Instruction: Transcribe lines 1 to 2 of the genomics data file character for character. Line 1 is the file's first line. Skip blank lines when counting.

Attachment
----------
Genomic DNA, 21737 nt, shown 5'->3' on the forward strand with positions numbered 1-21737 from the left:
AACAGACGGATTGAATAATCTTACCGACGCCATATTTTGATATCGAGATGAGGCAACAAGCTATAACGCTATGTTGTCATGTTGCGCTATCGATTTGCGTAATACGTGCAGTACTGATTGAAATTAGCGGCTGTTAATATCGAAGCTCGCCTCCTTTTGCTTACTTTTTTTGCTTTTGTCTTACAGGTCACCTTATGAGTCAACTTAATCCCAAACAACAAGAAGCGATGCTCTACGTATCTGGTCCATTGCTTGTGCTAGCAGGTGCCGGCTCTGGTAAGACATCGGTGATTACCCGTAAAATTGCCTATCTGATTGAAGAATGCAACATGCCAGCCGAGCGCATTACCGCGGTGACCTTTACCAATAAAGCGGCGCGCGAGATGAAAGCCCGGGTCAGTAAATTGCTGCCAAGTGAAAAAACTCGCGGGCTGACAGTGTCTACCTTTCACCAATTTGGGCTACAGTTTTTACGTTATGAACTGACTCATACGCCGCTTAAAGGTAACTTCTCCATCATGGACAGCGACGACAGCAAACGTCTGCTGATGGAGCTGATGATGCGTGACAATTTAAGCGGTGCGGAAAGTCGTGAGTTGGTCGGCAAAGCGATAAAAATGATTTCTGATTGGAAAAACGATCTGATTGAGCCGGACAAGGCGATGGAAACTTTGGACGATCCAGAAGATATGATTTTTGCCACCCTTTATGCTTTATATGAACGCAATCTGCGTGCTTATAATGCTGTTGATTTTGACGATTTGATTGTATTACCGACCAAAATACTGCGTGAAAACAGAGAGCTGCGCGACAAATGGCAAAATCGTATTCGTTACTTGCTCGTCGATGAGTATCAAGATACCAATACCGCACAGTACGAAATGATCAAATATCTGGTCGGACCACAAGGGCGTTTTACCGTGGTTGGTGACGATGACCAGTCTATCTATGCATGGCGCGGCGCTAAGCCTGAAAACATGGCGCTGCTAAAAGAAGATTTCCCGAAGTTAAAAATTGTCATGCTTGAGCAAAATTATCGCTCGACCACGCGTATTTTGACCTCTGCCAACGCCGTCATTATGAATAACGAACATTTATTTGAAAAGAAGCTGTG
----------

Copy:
Genomic DNA, 21737 nt, shown 5'->3' on the forward strand with positions numbered 1-21737 from the left:
AACAGACGGATTGAATAATCTTACCGACGCCATATTTTGATATCGAGATGAGGCAACAAGCTATAACGCTATGTTGTCATGTTGCGCTATCGATTTGCGTAATACGTGCAGTACTGATTGAAATTAGCGGCTGTTAATATCGAAGCTCGCCTCCTTTTGCTTACTTTTTTTGCTTTTGTCTTACAGGTCACCTTATGAGTCAACTTAATCCCAAACAACAAGAAGCGATGCTCTACGTATCTGGTCCATTGCTTGTGCTAGCAGGTGCCGGCTCTGGTAAGACATCGGTGATTACCCGTAAAATTGCCTATCTGATTGAAGAATGCAACATGCCAGCCGAGCGCATTACCGCGGTGACCTTTACCAATAAAGCGGCGCGCGAGATGAAAGCCCGGGTCAGTAAATTGCTGCCAAGTGAAAAAACTCGCGGGCTGACAGTGTCTACCTTTCACCAATTTGGGCTACAGTTTTTACGTTATGAACTGACTCATACGCCGCTTAAAGGTAACTTCTCCATCATGGACAGCGACGACAGCAAACGTCTGCTGATGGAGCTGATGATGCGTGACAATTTAAGCGGTGCGGAAAGTCGTGAGTTGGTCGGCAAAGCGATAAAAATGATTTCTGATTGGAAAAACGATCTGATTGAGCCGGACAAGGCGATGGAAACTTTGGACGATCCAGAAGATATGATTTTTGCCACCCTTTATGCTTTATATGAACGCAATCTGCGTGCTTATAATGCTGTTGATTTTGACGATTTGATTGTATTACCGACCAAAATACTGCGTGAAAACAGAGAGCTGCGCGACAAATGGCAAAATCGTATTCGTTACTTGCTCGTCGATGAGTATCAAGATACCAATACCGCACAGTACGAAATGATCAAATATCTGGTCGGACCACAAGGGCGTTTTACCGTGGTTGGTGACGATGACCAGTCTATCTATGCATGGCGCGGCGCTAAGCCTGAAAACATGGCGCTGCTAAAAGAAGATTTCCCGAAGTTAAAAATTGTCATGCTTGAGCAAAATTATCGCTCGACCACGCGTATTTTGACCTCTGCCAACGCCGTCATTATGAATAACGAACATTTATTTGAAAAGAAGCTGTG